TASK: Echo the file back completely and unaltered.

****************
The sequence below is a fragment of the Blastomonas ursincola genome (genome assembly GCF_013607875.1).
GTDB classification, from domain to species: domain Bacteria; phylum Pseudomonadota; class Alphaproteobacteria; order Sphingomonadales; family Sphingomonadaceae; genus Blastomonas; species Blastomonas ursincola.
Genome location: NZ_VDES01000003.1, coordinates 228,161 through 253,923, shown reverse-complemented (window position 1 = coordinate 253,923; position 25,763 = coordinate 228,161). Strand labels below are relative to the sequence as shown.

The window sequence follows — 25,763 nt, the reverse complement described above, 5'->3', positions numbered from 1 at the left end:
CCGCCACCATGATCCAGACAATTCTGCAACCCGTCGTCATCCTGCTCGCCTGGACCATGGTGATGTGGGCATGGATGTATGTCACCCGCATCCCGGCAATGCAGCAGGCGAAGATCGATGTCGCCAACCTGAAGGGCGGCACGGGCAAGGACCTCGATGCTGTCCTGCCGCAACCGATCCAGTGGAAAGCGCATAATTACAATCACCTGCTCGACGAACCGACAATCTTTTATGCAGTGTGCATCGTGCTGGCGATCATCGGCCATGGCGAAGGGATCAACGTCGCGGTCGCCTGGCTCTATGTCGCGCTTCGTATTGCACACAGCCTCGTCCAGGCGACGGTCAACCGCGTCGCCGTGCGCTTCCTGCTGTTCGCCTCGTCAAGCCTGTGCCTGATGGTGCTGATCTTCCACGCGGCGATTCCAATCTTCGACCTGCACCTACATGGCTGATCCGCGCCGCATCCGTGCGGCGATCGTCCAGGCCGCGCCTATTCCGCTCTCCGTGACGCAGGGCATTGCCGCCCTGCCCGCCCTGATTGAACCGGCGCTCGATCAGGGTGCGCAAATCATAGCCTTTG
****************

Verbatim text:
The sequence below is a fragment of the Blastomonas ursincola genome (genome assembly GCF_013607875.1).
GTDB classification, from domain to species: domain Bacteria; phylum Pseudomonadota; class Alphaproteobacteria; order Sphingomonadales; family Sphingomonadaceae; genus Blastomonas; species Blastomonas ursincola.
Genome location: NZ_VDES01000003.1, coordinates 228,161 through 253,923, shown reverse-complemented (window position 1 = coordinate 253,923; position 25,763 = coordinate 228,161). Strand labels below are relative to the sequence as shown.

The window sequence follows — 25,763 nt, the reverse complement described above, 5'->3', positions numbered from 1 at the left end:
CCGCCACCATGATCCAGACAATTCTGCAACCCGTCGTCATCCTGCTCGCCTGGACCATGGTGATGTGGGCATGGATGTATGTCACCCGCATCCCGGCAATGCAGCAGGCGAAGATCGATGTCGCCAACCTGAAGGGCGGCACGGGCAAGGACCTCGATGCTGTCCTGCCGCAACCGATCCAGTGGAAAGCGCATAATTACAATCACCTGCTCGACGAACCGACAATCTTTTATGCAGTGTGCATCGTGCTGGCGATCATCGGCCATGGCGAAGGGATCAACGTCGCGGTCGCCTGGCTCTATGTCGCGCTTCGTATTGCACACAGCCTCGTCCAGGCGACGGTCAACCGCGTCGCCGTGCGCTTCCTGCTGTTCGCCTCGTCAAGCCTGTGCCTGATGGTGCTGATCTTCCACGCGGCGATTCCAATCTTCGACCTGCACCTACATGGCTGATCCGCGCCGCATCCGTGCGGCGATCGTCCAGGCCGCGCCTATTCCGCTCTCCGTGACGCAGGGCATTGCCGCCCTGCCCGCCCTGATTGAACCGGCGCTCGATCAGGGTGCGCAAATCATAGCCTTTG